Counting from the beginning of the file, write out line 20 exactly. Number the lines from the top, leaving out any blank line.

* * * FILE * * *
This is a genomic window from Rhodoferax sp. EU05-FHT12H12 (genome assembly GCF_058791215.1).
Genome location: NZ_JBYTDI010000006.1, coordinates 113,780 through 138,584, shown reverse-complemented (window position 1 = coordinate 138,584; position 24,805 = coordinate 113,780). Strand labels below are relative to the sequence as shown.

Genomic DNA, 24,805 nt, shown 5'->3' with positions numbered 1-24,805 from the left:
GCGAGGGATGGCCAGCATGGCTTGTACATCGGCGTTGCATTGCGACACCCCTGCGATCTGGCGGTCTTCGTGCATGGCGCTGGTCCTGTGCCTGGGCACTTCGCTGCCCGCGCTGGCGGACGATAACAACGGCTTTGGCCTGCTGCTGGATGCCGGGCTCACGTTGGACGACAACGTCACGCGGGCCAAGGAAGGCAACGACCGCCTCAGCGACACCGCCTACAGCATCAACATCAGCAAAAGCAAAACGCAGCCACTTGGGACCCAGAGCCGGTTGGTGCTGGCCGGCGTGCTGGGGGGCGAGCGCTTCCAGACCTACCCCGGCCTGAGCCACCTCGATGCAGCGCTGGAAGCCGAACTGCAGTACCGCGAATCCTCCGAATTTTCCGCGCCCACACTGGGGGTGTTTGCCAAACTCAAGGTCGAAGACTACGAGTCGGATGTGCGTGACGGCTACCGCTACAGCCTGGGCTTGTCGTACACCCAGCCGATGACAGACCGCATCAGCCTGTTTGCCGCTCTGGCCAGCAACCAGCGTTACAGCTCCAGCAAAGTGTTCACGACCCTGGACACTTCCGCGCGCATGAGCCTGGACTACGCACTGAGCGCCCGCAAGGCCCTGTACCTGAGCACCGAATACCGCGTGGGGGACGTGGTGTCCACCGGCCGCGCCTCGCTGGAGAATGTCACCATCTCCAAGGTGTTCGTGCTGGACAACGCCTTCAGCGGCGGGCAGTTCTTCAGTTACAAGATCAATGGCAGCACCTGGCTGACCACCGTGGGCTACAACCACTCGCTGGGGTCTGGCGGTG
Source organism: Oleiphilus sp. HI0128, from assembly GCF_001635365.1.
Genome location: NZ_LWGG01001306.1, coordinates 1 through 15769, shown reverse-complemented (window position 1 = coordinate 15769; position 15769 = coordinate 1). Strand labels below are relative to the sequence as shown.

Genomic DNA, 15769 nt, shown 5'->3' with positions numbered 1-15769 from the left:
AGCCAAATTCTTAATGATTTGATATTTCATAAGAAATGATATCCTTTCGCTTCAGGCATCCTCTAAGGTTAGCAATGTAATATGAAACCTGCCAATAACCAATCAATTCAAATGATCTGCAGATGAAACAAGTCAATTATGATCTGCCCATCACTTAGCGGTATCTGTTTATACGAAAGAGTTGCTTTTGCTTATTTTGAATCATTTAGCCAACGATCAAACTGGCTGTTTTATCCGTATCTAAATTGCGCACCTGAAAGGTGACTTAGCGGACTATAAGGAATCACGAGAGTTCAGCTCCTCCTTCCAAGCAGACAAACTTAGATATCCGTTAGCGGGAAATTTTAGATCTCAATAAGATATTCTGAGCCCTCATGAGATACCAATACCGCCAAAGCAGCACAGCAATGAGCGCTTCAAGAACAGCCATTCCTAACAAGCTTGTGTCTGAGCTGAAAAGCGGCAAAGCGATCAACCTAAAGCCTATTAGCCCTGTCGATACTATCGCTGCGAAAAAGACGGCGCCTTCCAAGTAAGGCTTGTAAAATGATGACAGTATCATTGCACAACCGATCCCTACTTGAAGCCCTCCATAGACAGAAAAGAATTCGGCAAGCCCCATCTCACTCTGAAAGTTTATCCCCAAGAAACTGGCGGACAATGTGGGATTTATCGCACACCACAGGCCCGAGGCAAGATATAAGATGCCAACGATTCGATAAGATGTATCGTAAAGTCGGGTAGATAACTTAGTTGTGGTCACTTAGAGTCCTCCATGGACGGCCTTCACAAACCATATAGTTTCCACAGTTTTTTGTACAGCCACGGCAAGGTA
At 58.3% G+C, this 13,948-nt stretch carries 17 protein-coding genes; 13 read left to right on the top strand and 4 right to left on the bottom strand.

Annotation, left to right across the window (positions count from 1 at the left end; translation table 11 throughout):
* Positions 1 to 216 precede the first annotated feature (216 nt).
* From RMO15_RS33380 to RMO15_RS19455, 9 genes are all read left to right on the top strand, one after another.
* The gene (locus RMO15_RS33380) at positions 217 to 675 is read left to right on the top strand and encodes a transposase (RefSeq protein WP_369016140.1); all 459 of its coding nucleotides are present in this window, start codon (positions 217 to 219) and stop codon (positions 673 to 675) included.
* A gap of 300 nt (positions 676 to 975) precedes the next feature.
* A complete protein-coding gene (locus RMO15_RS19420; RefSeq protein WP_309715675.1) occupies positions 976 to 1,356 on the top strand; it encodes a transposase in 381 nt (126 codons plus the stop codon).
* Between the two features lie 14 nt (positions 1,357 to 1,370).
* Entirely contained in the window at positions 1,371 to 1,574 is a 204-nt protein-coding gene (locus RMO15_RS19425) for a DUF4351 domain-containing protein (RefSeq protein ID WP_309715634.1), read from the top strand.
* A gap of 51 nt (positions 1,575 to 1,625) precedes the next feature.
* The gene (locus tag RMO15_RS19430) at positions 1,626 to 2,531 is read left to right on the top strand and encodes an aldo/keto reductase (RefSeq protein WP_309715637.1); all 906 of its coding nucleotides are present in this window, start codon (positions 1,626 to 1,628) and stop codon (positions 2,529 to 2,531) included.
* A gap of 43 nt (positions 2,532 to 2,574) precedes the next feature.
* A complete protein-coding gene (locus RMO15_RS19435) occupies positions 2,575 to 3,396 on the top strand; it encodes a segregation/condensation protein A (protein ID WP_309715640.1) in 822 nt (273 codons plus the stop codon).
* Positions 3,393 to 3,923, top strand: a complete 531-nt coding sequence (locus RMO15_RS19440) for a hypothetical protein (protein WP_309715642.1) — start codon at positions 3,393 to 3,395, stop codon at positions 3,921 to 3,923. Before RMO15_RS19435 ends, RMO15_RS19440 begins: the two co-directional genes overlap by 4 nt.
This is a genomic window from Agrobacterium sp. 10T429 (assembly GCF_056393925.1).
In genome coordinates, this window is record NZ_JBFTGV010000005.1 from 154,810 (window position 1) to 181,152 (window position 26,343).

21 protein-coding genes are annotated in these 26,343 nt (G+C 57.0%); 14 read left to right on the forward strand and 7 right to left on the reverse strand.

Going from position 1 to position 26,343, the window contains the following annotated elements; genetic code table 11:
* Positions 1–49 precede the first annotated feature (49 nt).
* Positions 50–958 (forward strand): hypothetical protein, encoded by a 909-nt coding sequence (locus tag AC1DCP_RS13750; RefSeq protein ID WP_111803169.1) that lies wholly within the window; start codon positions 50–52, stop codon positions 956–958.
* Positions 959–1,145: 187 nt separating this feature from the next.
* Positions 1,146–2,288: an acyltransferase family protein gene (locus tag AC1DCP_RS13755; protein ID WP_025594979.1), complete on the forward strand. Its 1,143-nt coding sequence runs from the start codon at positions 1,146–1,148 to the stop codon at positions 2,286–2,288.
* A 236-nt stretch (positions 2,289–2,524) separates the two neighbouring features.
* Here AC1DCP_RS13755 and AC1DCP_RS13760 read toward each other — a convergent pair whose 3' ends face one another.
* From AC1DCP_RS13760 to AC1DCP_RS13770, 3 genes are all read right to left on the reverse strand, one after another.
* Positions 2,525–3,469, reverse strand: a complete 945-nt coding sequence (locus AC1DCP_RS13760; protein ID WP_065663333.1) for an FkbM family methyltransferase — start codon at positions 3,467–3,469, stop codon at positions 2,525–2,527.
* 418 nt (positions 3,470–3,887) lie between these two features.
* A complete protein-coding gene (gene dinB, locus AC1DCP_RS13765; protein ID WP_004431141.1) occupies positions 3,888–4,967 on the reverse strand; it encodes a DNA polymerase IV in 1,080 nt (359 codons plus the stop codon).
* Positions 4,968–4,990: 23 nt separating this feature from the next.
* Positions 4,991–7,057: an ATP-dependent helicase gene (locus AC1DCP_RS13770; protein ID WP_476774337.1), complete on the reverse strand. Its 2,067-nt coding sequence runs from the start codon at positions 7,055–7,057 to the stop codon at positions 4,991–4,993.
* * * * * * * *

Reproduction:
* A gap of 43 nt (positions 2,532 to 2,574) precedes the next feature.